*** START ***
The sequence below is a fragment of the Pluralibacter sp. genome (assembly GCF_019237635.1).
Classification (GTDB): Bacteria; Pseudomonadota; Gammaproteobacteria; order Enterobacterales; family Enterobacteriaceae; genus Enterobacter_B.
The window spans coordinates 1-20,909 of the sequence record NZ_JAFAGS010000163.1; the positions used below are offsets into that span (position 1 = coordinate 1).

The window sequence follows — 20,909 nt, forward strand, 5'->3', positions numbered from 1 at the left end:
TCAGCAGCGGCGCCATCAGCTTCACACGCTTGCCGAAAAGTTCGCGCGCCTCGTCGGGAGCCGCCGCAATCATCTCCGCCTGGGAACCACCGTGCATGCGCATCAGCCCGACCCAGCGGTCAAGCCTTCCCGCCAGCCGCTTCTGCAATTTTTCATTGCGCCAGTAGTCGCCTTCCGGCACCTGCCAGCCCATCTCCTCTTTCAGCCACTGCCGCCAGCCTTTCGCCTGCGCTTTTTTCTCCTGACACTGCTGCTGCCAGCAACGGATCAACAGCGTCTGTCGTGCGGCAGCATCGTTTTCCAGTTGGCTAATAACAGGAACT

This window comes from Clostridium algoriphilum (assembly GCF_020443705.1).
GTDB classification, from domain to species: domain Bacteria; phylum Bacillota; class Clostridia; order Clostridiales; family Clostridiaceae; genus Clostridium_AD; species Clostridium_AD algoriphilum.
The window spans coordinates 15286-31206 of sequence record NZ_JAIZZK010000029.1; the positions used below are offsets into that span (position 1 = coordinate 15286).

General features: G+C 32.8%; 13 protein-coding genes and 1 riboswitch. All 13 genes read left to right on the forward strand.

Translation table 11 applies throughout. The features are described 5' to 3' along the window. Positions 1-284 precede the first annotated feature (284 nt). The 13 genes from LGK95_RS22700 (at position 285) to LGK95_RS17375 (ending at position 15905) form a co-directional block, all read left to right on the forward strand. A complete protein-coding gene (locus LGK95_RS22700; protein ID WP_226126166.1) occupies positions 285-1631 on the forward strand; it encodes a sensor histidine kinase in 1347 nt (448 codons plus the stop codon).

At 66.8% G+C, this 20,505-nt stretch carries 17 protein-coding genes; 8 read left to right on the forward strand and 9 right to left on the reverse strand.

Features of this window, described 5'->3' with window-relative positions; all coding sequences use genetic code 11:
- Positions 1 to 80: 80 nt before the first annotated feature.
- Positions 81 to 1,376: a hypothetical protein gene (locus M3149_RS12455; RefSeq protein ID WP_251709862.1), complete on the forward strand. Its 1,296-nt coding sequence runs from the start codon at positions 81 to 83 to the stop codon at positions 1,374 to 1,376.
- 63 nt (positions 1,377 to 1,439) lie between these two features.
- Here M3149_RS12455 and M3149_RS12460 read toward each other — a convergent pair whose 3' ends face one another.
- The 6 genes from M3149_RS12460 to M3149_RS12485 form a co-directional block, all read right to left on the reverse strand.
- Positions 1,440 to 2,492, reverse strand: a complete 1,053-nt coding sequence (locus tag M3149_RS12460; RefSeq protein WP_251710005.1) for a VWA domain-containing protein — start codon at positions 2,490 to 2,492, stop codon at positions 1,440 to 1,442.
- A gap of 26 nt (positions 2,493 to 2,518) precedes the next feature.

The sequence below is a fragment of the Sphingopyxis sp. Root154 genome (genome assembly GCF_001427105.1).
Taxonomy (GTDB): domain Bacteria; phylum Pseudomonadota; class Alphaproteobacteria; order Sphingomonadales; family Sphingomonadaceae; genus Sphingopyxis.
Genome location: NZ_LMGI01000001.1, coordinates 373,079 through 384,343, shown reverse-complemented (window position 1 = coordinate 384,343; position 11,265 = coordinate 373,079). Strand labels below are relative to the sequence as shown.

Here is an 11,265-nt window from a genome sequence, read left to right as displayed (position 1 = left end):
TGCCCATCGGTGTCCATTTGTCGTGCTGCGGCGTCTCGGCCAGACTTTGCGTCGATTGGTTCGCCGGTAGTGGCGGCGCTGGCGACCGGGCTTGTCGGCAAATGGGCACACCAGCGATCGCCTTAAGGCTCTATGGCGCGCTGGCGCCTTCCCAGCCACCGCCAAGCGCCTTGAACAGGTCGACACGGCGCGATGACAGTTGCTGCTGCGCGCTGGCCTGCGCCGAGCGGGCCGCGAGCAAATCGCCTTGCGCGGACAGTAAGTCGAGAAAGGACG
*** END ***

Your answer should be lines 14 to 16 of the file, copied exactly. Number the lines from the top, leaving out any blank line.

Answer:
- Positions 81 to 1,376: a hypothetical protein gene (locus M3149_RS12455; RefSeq protein ID WP_251709862.1), complete on the forward strand. Its 1,296-nt coding sequence runs from the start codon at positions 81 to 83 to the stop codon at positions 1,374 to 1,376.
- 63 nt (positions 1,377 to 1,439) lie between these two features.
- Here M3149_RS12455 and M3149_RS12460 read toward each other — a convergent pair whose 3' ends face one another.